(photo credit: Wikipedia Commons)
The question of operating a dairy farm on Shabbat raises many questions that go
well beyond the issue of milking cows. These include concerns for animal
welfare, national security, the state’s economy, and the use of automated
technology or gentile workers to solve modern problems.
definitively proscribes milking a cow on Shabbat, yet leaves ambiguous the
nature and severity of the prohibition. In general, all Shabbat prohibitions are
included within the 39 categories of forbidden labor, and medieval commentators
struggled with how to classify the activity of milking.
that milking falls under the category of threshing (dosh), which is defined as
the act of extracting something from where it is grown, such as grain kernels
from their chaff. But according to most decisors, the prohibition of threshing
only includes earthgrown items. Some commentators, however, do assert that cows
fall under this category since their sustenance is from the earth. Others demur
from this broad classification and suggest that milking falls under the
categories of sorting (borer) or shearing (gozez). Rabbeinu Tam, the prominent
Tosafist, suggests that squeezing the udders falls under the category of
smoothing a surface (memahek).
Given this complexity, some scholars
assert that milking is a rabbinic proscription. However, the majority of
scholars, including Maimonides, assert that milking a cow remains a biblical
prohibition. If one milks the cow without collecting any of the milk (le’ibbud),
however, then the action is at best a rabbinic prohibition.
will suffer greatly if left unattended for the duration of Shabbat. In
sensitivity to their pain (tza’ar ba’alei hayim), Jewish law encourages cow
owners to arrange for a gentile to milk the cow. Scholars argue whether or not
the Jewish owner may make use of the milk after Shabbat, with most arguing that
it is permissible, especially if the Jew pays the gentile a nominal
THIS SYSTEM worked, more or less, until the 20th century, when Jews
began to re-settle the Land of Israel and dairy farms, among other agricultural
enterprises, were deemed critical to the national economy. Many Zionist
ideologues promoted the importance of exclusive Jewish labor (avoda ivrit) as
central to the nation’s political and cultural renaissance.
the ire of some European scholars, including Rabbi Haim Grodzinski, who scorned
“irreverent nationalists” for believing that employing Jewish laborers overrides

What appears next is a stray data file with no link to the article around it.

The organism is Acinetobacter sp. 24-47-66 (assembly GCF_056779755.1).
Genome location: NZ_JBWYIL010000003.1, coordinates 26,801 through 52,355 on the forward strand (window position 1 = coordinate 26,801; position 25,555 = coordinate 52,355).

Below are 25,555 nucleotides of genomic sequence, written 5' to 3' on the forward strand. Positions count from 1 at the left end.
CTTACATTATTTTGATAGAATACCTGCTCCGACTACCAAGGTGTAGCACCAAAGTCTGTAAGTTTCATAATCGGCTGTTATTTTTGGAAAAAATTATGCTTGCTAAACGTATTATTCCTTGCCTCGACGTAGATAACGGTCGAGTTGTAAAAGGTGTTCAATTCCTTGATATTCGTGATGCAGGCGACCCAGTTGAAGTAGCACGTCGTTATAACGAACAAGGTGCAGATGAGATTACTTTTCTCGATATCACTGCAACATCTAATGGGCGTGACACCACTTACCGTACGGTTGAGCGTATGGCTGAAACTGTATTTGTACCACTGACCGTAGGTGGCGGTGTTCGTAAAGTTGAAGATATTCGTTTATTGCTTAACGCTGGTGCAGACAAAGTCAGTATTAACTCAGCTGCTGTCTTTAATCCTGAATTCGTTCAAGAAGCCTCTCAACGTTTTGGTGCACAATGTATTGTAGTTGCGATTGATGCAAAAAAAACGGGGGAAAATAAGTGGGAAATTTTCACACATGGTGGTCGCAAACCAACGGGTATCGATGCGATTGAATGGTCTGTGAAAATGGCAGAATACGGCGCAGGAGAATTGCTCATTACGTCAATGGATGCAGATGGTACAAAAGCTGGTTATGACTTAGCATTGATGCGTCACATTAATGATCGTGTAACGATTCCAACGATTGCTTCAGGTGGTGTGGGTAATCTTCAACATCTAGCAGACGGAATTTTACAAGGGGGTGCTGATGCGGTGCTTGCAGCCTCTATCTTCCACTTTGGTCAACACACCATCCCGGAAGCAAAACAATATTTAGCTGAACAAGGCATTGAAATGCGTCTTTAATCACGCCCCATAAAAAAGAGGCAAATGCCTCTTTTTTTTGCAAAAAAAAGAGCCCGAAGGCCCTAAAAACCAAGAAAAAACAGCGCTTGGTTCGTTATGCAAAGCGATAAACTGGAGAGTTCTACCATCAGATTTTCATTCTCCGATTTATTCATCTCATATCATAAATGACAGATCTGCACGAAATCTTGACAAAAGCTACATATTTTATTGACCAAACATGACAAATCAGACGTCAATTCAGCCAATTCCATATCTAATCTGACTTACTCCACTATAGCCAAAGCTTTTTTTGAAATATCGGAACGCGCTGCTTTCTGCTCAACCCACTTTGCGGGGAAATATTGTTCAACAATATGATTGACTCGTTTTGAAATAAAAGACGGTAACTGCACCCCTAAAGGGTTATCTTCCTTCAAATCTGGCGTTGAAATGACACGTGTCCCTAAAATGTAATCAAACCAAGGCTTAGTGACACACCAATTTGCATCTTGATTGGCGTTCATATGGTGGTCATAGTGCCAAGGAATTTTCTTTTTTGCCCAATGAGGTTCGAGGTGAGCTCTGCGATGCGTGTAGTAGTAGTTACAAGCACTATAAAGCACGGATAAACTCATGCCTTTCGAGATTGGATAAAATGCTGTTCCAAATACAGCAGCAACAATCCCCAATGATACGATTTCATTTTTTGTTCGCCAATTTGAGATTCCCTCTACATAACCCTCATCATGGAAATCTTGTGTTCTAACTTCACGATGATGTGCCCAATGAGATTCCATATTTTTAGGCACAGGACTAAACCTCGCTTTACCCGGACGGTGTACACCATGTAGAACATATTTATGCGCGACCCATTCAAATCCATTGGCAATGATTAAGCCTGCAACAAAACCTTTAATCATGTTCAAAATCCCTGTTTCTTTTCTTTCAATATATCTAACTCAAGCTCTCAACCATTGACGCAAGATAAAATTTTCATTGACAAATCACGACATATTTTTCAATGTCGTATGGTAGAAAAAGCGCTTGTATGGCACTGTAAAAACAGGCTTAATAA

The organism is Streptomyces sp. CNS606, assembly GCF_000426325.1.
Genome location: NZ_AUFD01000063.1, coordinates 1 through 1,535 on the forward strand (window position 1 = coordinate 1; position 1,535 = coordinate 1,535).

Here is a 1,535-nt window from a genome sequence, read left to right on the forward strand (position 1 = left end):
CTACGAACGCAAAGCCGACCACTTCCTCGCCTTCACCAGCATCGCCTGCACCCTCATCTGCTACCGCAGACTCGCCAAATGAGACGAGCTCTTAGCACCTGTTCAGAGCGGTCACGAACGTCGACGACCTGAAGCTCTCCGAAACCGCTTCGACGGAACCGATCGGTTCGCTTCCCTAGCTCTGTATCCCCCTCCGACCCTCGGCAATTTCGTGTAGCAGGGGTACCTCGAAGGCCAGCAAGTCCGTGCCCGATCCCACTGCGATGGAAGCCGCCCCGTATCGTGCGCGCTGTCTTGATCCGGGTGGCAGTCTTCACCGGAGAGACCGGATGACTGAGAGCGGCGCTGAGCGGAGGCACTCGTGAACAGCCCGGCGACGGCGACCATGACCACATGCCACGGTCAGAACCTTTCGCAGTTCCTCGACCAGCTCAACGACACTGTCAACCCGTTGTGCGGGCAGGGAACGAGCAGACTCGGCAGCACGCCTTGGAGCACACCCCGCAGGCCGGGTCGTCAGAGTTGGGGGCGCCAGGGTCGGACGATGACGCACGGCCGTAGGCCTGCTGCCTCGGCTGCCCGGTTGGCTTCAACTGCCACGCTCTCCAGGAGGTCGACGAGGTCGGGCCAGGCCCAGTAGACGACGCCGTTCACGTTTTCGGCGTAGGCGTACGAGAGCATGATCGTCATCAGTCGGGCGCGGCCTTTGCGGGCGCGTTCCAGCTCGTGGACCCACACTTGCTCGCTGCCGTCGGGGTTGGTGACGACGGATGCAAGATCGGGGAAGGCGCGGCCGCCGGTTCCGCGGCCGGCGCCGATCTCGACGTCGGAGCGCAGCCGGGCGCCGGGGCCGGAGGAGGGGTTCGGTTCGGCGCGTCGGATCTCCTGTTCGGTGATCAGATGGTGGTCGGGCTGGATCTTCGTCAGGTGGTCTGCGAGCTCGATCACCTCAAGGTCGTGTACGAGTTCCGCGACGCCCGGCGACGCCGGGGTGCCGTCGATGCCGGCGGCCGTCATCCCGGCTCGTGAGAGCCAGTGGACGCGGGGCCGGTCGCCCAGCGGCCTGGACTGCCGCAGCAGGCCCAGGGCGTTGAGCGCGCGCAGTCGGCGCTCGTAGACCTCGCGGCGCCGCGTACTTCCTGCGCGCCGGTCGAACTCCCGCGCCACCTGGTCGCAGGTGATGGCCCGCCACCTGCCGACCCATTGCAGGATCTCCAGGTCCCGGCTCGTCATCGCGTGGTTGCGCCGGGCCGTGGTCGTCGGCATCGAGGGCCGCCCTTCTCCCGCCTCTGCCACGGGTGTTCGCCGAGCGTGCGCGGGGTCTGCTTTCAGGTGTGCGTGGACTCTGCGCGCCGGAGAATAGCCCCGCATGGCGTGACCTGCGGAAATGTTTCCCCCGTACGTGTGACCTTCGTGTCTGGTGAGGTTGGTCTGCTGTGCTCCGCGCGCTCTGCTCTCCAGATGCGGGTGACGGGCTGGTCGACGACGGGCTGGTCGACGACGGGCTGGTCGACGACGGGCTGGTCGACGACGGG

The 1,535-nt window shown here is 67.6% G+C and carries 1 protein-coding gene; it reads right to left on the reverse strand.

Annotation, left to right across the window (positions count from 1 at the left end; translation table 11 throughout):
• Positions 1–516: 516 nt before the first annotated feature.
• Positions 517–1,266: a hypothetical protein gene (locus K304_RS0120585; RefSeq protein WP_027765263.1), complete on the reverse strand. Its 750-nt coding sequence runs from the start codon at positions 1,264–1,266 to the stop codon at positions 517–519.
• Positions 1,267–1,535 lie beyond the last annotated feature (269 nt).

Zionist ideology aside, the use of Arab laborers
was deemed dangerous because of security concerns as well as the spread of
animal diseases from Arab farms, thereby spawning four different approaches to
solve this issue, each of which reflect broader legal philosophies.
to the chagrin of many Zionist farmers, Rabbi Abraham Isaac Kook took a
fervently stringent stand, deeming proper Shabbat observance as central to the
Even as he generally favored using Jewish laborers,
he contended that any Jewish state would inevitably rely on the use of some
gentile workers, and if current security conditions did not allow for their
employment, then Jewish workers could only squeeze the udders but not make use
of the milk.
This sentiment was derided by Rabbi Haim Hirschensohn, who
asserted – based upon minority positions – that one must construct a more
realistic solution, taking into account Jewish sovereignty. He argued that if
the milking could be done in an unusual manner (shinui) in order to prevent the
cow from suffering, then a Jew could do the work and use the milk after
A more moderate proposal was offered by Rabbi Ben-Zion Uziel.
Like Hirschensohn, Uziel argued that we may rely upon minority opinions but only
if a gentile is truly unavailable for the work. To minimize the severity of the
action, he argued that the milking should be done privately, with a tool and not
by hand, and slowly so that each squeeze could be deemed as relieving the
animal’s pain, as opposed to extracting its milk for consumption.
Shaul Yisraeli combined these leniencies with another notion: that squeezing is
permissible if the liquid flows into a food rather than into a retaining vessel.
As such, some farms collected the milk into bread and later used it (albeit at
less profit) for the production of cheese.
The solution that has become
ultimately most accepted was offered by Rabbi Abraham Karelitz. Opposing the use
of Jewish laborers, he instead suggested that Jewish farms operate automated
machinery that can perform the milking, with Jewish laborers – when necessary –
only doing preparatory work before the milking actually begins. Organizations
like the Tzomet Institute have developed sophisticated machinery which is
employed at many Israeli dairy farms, even those not run by Shabbat-observant
Not all decisors approve of these types of solutions, and therefore
Tnuva milk under the “mehadrin” kashrut certification label does not include
milk produced on Shabbat. Yet many Tnuva products do rely on this technohalachic
solution, an advancement which many support to facilitate both Shabbat
observance and the continued Jewish renaissance in this land.
online editor of Tradition, teaches at Yeshivat Hakotel and directs the Tikvah
Israel Seminars for Post-High School